Center Stage with Pat Launer on KSDS JAZZ88
AIRDATE: MAY 1, 2009
Just off the west coast of Ireland , there’s a trio of tiny, sparsely populated islands — craggy, windswept and isolated. The inhabitants, an insular, hardscrabble lot, have long fascinated playwright Martin McDonagh , who spent his youthful summers near the Aran Islands . Of all his grisly creations, “The Cripple of Inishmaan ,” written in 1997 when he was just 27, is McDonagh’s most humorous and least violent work.
Cripple Billy is the centerpiece, a twisted lad of 18 who longs for escape from his stultifying life. He also yearns for the truth, about how and why both his parents drowned shortly after his birth. But truth is a slippery substance in these parts. Everyone is a yarn-spinner, a fantasist or fabricator. So there are various versions of various stories, and McDonagh has piled a whole heap of inconsistency onto his characters. The most sadistic and cruel turn out to have a streak of kindness. And the nicest of folks can go vicious. Boredom takes its toll in a land of relentless uneventfulness .
The professional prevaricator, Johnnypateenmike , cheerfully helps his nasty old alcoholic Mam to more life-destroying liquor. But he also turns out to have performed one astonishingly altruistic act. Eavesdropper and gossipmonger extraordinaire, it’s he who spreads the news of an American film crew shooting a documentary on nearby Inishmore . The year is 1934, and the movie is “Man of Aran .” Billy sees this as his big chance for a getaway. So he wrangles his way onto the little boat that the diffident but good-hearted BabbyBobby commands. Also on board is Helen, who loves nothing more than swearing like a sailor and lobbing raw eggs at men she wants to keep at a distance, including Billy, who’s always fancied her. She’s furious when Billy is the one chosen to go to Hollywood for a screen test. No one hears from him for months, and the rumor mill is working overtime. But things have a way of coming around on this island, and the line between cruelty and kindness gets crossed multiple times, in unexpected ways. It’s all about the unpredictability of people, the toll mind-numbing monotony can take, and the desire to be loved, accepted and cared for.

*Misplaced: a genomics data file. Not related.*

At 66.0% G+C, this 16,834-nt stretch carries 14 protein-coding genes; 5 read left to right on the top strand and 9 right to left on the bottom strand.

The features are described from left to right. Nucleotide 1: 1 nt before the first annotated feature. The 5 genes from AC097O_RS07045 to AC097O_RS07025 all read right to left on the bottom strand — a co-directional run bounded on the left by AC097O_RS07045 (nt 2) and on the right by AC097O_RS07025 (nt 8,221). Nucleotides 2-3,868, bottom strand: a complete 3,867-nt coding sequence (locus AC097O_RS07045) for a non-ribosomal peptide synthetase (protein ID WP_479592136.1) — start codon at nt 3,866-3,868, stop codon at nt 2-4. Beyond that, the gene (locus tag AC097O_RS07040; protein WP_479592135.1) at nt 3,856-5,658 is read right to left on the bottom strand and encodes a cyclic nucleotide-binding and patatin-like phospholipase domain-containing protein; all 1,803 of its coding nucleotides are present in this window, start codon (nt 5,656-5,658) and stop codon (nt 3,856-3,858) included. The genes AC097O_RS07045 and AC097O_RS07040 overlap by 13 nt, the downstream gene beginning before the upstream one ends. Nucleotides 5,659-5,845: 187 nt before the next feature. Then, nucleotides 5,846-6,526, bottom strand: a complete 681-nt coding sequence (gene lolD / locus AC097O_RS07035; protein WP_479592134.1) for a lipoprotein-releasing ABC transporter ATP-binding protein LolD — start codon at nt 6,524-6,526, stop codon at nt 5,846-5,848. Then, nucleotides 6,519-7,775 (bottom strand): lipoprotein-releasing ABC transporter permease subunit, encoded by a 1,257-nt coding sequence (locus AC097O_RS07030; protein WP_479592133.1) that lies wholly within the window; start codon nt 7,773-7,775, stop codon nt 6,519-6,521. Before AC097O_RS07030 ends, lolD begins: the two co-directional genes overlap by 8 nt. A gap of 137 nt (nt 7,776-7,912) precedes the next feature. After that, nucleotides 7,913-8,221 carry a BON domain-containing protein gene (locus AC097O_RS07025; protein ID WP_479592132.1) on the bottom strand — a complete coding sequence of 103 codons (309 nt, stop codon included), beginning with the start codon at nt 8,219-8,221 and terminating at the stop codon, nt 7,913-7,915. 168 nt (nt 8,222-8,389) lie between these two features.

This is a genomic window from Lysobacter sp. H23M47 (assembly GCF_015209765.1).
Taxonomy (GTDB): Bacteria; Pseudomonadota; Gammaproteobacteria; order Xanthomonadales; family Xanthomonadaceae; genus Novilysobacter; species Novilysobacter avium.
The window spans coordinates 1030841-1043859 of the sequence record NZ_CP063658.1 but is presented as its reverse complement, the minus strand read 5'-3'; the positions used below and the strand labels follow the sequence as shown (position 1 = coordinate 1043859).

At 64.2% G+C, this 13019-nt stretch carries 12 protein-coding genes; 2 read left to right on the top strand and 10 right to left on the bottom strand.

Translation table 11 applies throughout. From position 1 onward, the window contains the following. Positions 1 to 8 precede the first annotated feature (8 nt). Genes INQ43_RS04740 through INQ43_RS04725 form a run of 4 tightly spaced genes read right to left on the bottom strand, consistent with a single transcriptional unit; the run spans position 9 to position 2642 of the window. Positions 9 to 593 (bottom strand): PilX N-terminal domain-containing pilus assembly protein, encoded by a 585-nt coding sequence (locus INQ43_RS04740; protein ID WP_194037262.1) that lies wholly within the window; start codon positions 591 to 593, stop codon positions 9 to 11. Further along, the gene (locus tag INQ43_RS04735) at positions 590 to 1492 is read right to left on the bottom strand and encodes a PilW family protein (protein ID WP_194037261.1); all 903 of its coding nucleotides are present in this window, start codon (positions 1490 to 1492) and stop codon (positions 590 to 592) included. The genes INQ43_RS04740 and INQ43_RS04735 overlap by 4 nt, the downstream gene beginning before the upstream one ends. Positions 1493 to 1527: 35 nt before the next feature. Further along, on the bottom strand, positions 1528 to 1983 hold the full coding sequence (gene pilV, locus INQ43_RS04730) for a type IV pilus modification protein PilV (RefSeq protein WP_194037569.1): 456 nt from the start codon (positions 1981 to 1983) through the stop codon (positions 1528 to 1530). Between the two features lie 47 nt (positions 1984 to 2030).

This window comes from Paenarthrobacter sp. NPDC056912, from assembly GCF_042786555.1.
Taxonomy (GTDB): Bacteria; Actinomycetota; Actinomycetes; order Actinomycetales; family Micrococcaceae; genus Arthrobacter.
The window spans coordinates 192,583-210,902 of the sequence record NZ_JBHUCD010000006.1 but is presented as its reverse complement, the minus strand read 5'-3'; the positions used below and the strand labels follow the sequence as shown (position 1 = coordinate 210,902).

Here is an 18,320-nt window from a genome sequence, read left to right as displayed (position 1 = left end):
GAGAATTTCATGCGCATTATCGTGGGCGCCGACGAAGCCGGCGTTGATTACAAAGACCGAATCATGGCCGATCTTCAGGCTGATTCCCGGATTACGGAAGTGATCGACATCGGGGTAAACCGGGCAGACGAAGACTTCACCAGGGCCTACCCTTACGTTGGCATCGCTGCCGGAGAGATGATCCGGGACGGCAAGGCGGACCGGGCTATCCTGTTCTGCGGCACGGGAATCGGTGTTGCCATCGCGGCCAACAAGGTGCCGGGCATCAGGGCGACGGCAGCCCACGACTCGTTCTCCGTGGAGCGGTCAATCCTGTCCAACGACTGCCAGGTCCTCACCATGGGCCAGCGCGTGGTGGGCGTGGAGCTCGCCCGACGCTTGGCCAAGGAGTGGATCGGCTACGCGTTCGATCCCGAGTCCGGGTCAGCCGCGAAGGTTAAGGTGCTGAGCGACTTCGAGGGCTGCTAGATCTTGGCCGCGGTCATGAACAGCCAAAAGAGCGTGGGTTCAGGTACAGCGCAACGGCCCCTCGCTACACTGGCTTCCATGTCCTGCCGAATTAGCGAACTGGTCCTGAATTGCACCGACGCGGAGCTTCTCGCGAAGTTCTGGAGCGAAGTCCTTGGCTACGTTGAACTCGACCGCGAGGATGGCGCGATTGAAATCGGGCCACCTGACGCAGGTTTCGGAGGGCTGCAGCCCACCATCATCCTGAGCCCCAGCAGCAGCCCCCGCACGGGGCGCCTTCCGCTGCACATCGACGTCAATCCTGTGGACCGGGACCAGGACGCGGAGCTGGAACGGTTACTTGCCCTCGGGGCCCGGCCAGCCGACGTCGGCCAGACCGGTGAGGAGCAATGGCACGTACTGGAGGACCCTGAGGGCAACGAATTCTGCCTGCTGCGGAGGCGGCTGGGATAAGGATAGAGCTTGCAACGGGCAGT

Ion theatre has mounted an attractive, touching and often hilarious production, deftly directed by Glenn Paris. The west country dialect that McDonagh half remembered/half created is a hoot. Jason Connors is heartbreaking as Cripple Billy, who’s not as hapless and hopeless as he seems. Morgan Trant is delicious as foul-mouthed Helen, and Walter Ritter is a delight as the local tall-tale teller, Johnypateenmike . The rest of the excellent cast brings character and color to the mix.
There’s no funny little leprechaun here, but the production is a darkly comic pot o’ gold.
The ion theatre production of “The Cripple of Inishmaan ” runs through May 10 at the Lyceum Theatre in Horton Plaza .
©2009 PAT LAUNER